The second diele-ctric layer 22 of appropriate plastic resin is next disposed on the surface of dielectric layer 18. This dielectric layer 22 may or may not contain phosphor particles. As shown in the figure, it does not contain such particles in the embodiment presented.
The plastic, which has high dielectric properties and a coefficient of thermal expansion compatible with that of the contiguous ceramic dielectric layer 18, is a non- It also exhibits the characteristics of being resistant to organic solvents, moisture penetration and abrasion. The resin fills in any minute voids or pinholes existent in the ceramic layer 18 and further strengthens the dielectric characteristics thereof. It also functions as an additional sealant against the penetration of moisture, thus affording beneficial protection for the light output capabilities of the phosphors which are highly sensitive to moisture deterioration. Since this plastic is of the low cure temperature variety (10()200 C.), the phosphors embedded in the contiguous ceramic layer 18 are not deleteriously affected by critical repetitive heating.
The second electrically conductive layer 24 may be vapor deposited over plastic dielectric layer 22 and formed into a discrete pattern by conventional photoetching techniques. It can thus be seen that the plastic resin comprising dielectric layer'22 should be resistant to the chemicals encountered during photoetching. Since not all plastics individually exhibit the explicit characteristics desired for the described application, it is evident that the proper choice is necessarily restrictive to certain groups of resins to be hereinafter described.
To functionallyactivate this type of electroluminescent device, an external A. C. electromotive force source 26 is conductively connected across the first and second electrode layers 16 and 24 respectively. The capacitive effects initiated by this applied voltage across the dielectric layers activate the electric field responsive phosphors embedded therein to a state of luminescence.
In referring to the figure, there will be described in greater detail a specific embodiment of the device which is operable under typical conditions, as for example, 250 V. AC. at 400 c.p.s. as produced by electromotive force source 26.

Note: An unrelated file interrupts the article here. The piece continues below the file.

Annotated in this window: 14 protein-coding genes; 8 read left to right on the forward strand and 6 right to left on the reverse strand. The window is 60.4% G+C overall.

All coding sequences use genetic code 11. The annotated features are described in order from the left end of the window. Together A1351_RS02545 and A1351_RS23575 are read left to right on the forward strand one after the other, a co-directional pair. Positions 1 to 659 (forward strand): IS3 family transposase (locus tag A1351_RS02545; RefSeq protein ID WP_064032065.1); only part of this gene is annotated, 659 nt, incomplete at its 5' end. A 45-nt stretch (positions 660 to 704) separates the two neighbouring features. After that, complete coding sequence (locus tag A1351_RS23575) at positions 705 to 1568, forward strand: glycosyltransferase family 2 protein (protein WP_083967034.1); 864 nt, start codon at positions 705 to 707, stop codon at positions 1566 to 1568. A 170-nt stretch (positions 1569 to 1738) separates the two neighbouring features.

The substrate 14 not only functions as the structural foundation but also serves as the Window or face plate of the device. As such it may be a conventional piece of transparent tempered soda lime glass having a thickness of approximately .125 inch and a light transmission characteristic for optimum viewing contrast.
After a cleaning operation the substrate 14 has a thin transparent electrically conductive layer, constituting the first electrode 16, suitably disposed on one surface thereof in accordance with one of several conventional procedures. One such accepted method involves heating the substrate to approximately 600 C. and spraying the heated substrate surface with a stannic chloride solution, whereby there is deposited thereon a thin film of transparent electrically conductive tin oxide of a thickness equal to approximately 500 ohms per square, that is a resistance of 500 ohms taken between the entire opposite sides of any square on the tin oxide film.
Materials for forming the ceramic dielectric layer 18, having particles of field responsive phosphors 20 dispersed therein, are next applied over the first conductive layer 16. The basic ceramic material is a finely divided glass powder or frit desirably free of reducible metallic compounds, particularly those containing lead, which would produce unwanted opacity and increased conductivity. Also the vitrification or fusion temperature of the frit must be below that which would be harmful to the field responsive phosphors associated therewith. The glass frit is thoroughly blended with a suitable electric field responsive electroluminescent phosphor, such as copper activated zinc sulfide, in a suspended liquid as, for example, isopropyl alcohol and hexylene glycol. This liquid mixture may then be disposed on the first conductive layer 16 by a suitable technique, such as spray application whereby the material deposition is approximately 100 mg./sq. in. The substrate 14 containing the first conductive layer 16 and the materials for dielectric layer 18 are furnace heated to a temperature of approximately 675 C. for a time interval sufficient to fuse or vitrify the frit. Thus there is formed the first dielectric ceramic layer 18 having the field responsive phosphor particles 20 embedded therein.